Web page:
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The Winston-Salem Symphony celebrated its second concert of the season with trumpets blaring. Guest artist Ryan Anthony treated the audience to a concerto he commissioned from American composer James Stephenson. Robert Moody, who is "celebrating" his "Bravo Bob! Maestro's Farewell Season," led the proceedings with his usual poise and flair.
Anthony asked Stephenson to write the concerto after the trumpeter had been diagnosed with multiple myeloma (a terminal cancer of the bone marrow). The work is in three movements and is intended to "evoke the events that had shaped forever his view on life, the world, (and) relationships:" from young concerto winner to patient battling life-threatening illness, "then accepting it and dealing with the reality and possible future. Then surviving and enjoying life."
The orchestral writing in the first movement presents a colorful, murmuring canvas over which winds flit until the trumpet enters with mostly ascending, optimistic gestures. The more somber second movement is a dramatic affair, using muted trumpet and off-stage players (a nod toward members of Anthony's family who played those instruments). All of this soul searching leads to despairing outcries from the trumpet. The third movement features piccolo trumpet in music that is life-affirming.
The playing from Anthony was terrific – virtuosic when called for, gentle and sad when needed, and buoyant and fiery at the conclusion. By the way, Anthony "has undergone an autologous stem cell transplant and is currently in complete remission."
The evening opened with a world premiere: Stephenson's Fanfare (not listed in the program). The work was commissioned by WSS members John F. and Lynn Beck. The 3-minute work, scored for 10 brass instruments and three percussionists, was a multi-sectional piece, with lots of jaunty and syncopated rhythms. Leading the spirited ensemble was WSS Assistant Conductor Jessica Morel.
Bedrich Smetana (1824-1884) is generally considered to be the father of Czech music; his opera The Bartered Bride (1863-66) helped establish the Czech operatic tradition. The Overture is a show-stopping whirlwind of color and energy. Moody's tempo was at a break-neck speed, but the orchestra took it in stride and gave a terrific reading.
"Gabriel's Oboe" by Italian Ennio Morricone (b. 1928), was the theme to the 1986 film The Mission for which the composer won a Golden Globe Award for Best Original Score. (The composer also wrote the music for the "spaghetti westerns" that made Clint Eastwood famous.) Trumpeter Anthony arranged the work for orchestra and piccolo trumpet. The 2-1/2 minute piece is lovely and evocative; it also gave Anthony more opportunity to demonstrate his lyric and legato playing.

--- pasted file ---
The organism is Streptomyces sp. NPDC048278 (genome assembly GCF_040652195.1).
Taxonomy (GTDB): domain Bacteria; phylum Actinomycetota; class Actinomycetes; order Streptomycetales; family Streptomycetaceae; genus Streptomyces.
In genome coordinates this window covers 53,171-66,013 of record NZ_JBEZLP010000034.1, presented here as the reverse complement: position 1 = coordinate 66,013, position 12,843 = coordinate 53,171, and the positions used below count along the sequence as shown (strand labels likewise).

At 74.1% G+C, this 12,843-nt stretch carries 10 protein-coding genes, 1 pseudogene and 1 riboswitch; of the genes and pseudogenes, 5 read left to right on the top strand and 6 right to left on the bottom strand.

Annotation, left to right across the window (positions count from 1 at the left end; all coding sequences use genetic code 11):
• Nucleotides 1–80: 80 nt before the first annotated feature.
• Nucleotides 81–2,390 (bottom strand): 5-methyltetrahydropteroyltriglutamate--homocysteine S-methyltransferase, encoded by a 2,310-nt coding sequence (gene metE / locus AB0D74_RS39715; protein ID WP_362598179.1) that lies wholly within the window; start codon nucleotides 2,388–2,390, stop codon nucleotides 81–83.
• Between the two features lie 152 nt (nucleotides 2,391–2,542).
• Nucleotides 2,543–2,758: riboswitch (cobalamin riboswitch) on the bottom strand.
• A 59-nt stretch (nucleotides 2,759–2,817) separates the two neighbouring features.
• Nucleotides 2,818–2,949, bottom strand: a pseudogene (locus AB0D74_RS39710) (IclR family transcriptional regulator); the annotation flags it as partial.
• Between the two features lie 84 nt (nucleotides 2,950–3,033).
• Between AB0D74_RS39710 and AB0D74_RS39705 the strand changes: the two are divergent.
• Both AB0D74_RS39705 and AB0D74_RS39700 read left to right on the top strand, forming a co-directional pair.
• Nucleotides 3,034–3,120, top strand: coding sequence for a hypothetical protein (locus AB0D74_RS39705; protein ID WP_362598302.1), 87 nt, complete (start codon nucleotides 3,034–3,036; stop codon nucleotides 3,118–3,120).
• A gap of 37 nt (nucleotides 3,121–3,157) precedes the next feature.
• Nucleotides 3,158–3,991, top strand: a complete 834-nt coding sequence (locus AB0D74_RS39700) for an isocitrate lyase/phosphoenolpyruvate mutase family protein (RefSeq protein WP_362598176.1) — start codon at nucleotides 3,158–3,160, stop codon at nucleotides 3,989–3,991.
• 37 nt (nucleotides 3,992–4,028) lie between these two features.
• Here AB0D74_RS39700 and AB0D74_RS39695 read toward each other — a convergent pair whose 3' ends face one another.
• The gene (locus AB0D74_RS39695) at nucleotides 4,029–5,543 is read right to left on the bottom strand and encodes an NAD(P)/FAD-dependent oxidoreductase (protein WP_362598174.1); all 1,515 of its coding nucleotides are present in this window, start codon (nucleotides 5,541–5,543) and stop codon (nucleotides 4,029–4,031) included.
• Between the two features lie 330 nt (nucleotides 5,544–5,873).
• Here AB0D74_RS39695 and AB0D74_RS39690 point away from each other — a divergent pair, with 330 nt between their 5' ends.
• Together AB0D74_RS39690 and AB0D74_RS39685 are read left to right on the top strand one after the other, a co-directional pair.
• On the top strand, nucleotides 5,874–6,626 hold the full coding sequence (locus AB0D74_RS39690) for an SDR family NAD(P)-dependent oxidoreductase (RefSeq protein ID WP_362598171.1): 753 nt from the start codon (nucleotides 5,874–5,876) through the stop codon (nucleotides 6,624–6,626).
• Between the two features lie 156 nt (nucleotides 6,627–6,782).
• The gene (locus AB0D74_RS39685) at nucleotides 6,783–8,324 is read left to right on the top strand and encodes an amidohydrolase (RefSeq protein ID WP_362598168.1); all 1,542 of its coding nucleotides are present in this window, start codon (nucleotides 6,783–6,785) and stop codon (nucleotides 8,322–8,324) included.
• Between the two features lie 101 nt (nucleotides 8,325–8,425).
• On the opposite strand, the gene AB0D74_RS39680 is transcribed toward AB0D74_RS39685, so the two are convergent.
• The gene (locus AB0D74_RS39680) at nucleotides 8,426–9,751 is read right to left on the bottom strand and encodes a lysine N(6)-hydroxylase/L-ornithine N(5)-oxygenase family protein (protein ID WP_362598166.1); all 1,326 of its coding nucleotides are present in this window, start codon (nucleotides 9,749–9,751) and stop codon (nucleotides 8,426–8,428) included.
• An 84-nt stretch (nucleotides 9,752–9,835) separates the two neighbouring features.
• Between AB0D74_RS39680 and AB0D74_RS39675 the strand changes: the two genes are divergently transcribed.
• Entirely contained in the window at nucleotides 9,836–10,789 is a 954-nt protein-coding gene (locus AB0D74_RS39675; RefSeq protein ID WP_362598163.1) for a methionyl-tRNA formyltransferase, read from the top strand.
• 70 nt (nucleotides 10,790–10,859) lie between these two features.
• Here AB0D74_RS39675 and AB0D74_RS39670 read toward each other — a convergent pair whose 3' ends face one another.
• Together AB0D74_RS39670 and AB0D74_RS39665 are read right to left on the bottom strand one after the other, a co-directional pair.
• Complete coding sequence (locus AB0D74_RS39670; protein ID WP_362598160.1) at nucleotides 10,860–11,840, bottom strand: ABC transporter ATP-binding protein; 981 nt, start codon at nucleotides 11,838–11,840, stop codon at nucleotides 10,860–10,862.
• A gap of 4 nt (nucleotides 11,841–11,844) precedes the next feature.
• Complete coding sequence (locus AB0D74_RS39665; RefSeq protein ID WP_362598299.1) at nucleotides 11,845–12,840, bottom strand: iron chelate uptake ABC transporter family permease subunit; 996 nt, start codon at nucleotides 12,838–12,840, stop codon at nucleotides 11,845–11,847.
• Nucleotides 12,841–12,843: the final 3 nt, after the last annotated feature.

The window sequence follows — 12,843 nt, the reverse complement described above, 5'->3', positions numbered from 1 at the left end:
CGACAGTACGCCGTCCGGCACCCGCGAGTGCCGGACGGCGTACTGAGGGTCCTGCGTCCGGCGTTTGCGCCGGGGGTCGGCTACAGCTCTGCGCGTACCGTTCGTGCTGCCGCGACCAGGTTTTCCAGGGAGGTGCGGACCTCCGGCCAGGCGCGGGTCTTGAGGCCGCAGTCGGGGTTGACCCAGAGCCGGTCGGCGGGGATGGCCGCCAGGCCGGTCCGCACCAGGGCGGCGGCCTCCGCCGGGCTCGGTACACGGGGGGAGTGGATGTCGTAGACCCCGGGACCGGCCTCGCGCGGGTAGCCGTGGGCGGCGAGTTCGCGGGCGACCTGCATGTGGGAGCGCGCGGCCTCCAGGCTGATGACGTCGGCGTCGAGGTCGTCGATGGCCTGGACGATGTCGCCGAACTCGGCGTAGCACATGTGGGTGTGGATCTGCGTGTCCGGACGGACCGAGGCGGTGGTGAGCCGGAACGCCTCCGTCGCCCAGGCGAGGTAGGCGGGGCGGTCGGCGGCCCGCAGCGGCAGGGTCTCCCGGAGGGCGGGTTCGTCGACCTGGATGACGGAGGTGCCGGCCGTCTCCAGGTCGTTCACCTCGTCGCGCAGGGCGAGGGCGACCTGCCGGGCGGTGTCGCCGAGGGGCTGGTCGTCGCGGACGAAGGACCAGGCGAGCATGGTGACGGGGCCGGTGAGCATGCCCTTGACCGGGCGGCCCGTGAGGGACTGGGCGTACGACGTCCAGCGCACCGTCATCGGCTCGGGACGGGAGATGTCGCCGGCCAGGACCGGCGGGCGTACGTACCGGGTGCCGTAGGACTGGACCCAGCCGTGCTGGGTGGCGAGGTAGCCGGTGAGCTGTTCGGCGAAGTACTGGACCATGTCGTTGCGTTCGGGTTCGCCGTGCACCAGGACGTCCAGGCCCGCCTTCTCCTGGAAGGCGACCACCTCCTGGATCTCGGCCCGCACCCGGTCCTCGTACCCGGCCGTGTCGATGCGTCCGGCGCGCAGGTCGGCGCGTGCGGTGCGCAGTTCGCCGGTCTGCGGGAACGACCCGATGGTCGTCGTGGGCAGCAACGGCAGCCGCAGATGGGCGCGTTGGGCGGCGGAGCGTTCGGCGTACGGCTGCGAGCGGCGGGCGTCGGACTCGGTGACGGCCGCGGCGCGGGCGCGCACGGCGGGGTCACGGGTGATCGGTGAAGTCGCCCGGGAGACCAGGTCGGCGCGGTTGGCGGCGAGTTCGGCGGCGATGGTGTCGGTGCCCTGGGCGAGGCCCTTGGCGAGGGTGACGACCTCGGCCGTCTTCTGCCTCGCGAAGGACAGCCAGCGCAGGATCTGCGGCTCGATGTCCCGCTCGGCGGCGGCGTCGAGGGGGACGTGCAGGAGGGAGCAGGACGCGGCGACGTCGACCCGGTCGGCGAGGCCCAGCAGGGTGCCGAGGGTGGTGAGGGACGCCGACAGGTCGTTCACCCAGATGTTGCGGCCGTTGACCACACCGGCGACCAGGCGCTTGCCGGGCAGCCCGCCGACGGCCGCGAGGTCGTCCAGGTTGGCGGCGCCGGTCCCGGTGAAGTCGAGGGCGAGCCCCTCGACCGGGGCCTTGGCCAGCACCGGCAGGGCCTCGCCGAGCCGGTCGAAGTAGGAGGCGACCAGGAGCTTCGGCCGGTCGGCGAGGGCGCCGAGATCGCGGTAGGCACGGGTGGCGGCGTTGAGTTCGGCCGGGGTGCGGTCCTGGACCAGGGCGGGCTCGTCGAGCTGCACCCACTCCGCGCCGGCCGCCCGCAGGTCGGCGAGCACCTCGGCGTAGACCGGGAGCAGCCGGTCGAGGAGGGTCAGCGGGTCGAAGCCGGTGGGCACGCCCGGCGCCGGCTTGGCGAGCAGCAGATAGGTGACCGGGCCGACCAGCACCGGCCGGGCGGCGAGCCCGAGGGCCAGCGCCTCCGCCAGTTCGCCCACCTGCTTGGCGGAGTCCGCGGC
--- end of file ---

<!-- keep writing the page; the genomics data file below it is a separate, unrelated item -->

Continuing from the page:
Adagio for Strings by American Samuel Barber (1910-1981) is the composer's most famous work. It began life as the second movement of his String Quartet, Op. 11; both the quartet and the arrangement for strings were written in 1936. Since the latter version was first performed by the NBC orchestra under the direction of Toscanini in 1938, it has been used as background music for countless funerals, ads, and films. There are few pieces with a more tenuous opening than the Adagio, but the WSS solidly played that delicate opening. The entire piece was presented with finesse and tenderness. The intense climax near the end was profound and moving.
Italian composer Ottorino Respighi (1879-1936) composed one of his most famous compositions, Pines of Rome, in 1925. The four-movement tone poem depicts four different trees in different sites at different times of the day in the Eternal City. The composer wrote short descriptions of each movement.
The "Pines of the Villa Borghese" depicts children at play, and the music is fittingly playful, incorporating snippets of children songs in sparkling, dazzling orchestration. "The Pines Near a Catacomb" is a slow dirge featuring low strings and brass. An off-stage trumpet (beautifully played by Anita Cirba) intones a solemn hymn. "The Pines of the Janiculum" (a hill in Rome) depicts a night scene in which the composer designates that a recording of a nightingale singing is to be played toward the end of the movement.
One can hear Roman soldiers marching at the outset of "The Pine Trees of the Appian Way." Eventually the tension increases until the full brass section is ablaze. In this performance, 30+ extra trumpets were stationed in the balcony to add a thrilling effect – an electric conclusion and worthy tribute to guest artist Anthony.
The orchestra played the entire piece with great musicality and energy. Maestro Moody goaded the ensemble into giving its all. No baton was seen in the conductor's hand. Instead, Moody sprang, balanced on one foot, gesticulated climaxes with grand sweeps, and generally emoted the music's ever-changing character in brilliant and fun detail. The conductor fittingly recognized terrific playing of several soloists: Anita Cirba (trumpet), Brooks Whitehouse (cello), and Anthony Taylor (clarinet).
This program repeats Saturday night and Sunday afternoon. See our side bar for details.